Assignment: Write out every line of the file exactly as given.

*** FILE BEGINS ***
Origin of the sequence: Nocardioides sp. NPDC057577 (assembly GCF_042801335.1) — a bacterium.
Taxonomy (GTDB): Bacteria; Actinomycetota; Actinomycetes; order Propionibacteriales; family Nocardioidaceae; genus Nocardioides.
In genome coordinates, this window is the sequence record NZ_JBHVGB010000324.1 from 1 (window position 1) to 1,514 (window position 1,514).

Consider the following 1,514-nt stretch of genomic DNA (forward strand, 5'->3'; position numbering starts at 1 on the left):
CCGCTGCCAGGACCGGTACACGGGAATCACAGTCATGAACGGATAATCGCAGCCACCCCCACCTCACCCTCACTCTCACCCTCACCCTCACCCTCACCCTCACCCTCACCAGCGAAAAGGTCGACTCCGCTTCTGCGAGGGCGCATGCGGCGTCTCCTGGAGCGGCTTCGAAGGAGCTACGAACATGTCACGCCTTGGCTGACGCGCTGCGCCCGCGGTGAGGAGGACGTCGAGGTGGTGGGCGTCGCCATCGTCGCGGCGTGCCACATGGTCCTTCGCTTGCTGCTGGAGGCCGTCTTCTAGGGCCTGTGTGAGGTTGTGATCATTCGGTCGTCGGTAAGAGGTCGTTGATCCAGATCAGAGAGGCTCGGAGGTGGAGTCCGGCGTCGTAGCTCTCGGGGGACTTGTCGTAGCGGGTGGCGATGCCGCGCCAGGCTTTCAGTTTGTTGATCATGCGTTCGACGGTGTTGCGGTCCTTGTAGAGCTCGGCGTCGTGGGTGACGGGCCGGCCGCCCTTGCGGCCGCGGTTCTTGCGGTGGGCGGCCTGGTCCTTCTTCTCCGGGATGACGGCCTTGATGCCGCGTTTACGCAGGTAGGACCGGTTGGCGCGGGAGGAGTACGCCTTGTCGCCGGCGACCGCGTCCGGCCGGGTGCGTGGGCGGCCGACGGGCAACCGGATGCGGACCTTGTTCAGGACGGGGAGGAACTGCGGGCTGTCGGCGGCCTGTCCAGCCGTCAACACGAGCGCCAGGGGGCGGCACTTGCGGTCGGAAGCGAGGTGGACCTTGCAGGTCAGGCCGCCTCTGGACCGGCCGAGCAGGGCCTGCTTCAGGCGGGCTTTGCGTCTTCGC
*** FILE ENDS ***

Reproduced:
Origin of the sequence: Nocardioides sp. NPDC057577 (assembly GCF_042801335.1) — a bacterium.
Taxonomy (GTDB): Bacteria; Actinomycetota; Actinomycetes; order Propionibacteriales; family Nocardioidaceae; genus Nocardioides.
In genome coordinates, this window is the sequence record NZ_JBHVGB010000324.1 from 1 (window position 1) to 1,514 (window position 1,514).

Consider the following 1,514-nt stretch of genomic DNA (forward strand, 5'->3'; position numbering starts at 1 on the left):
CCGCTGCCAGGACCGGTACACGGGAATCACAGTCATGAACGGATAATCGCAGCCACCCCCACCTCACCCTCACTCTCACCCTCACCCTCACCCTCACCCTCACCCTCACCAGCGAAAAGGTCGACTCCGCTTCTGCGAGGGCGCATGCGGCGTCTCCTGGAGCGGCTTCGAAGGAGCTACGAACATGTCACGCCTTGGCTGACGCGCTGCGCCCGCGGTGAGGAGGACGTCGAGGTGGTGGGCGTCGCCATCGTCGCGGCGTGCCACATGGTCCTTCGCTTGCTGCTGGAGGCCGTCTTCTAGGGCCTGTGTGAGGTTGTGATCATTCGGTCGTCGGTAAGAGGTCGTTGATCCAGATCAGAGAGGCTCGGAGGTGGAGTCCGGCGTCGTAGCTCTCGGGGGACTTGTCGTAGCGGGTGGCGATGCCGCGCCAGGCTTTCAGTTTGTTGATCATGCGTTCGACGGTGTTGCGGTCCTTGTAGAGCTCGGCGTCGTGGGTGACGGGCCGGCCGCCCTTGCGGCCGCGGTTCTTGCGGTGGGCGGCCTGGTCCTTCTTCTCCGGGATGACGGCCTTGATGCCGCGTTTACGCAGGTAGGACCGGTTGGCGCGGGAGGAGTACGCCTTGTCGCCGGCGACCGCGTCCGGCCGGGTGCGTGGGCGGCCGACGGGCAACCGGATGCGGACCTTGTTCAGGACGGGGAGGAACTGCGGGCTGTCGGCGGCCTGTCCAGCCGTCAACACGAGCGCCAGGGGGCGGCACTTGCGGTCGGAAGCGAGGTGGACCTTGCAGGTCAGGCCGCCTCTGGACCGGCCGAGCAGGGCCTGCTTCAGGCGGGCTTTGCGTCTTCGC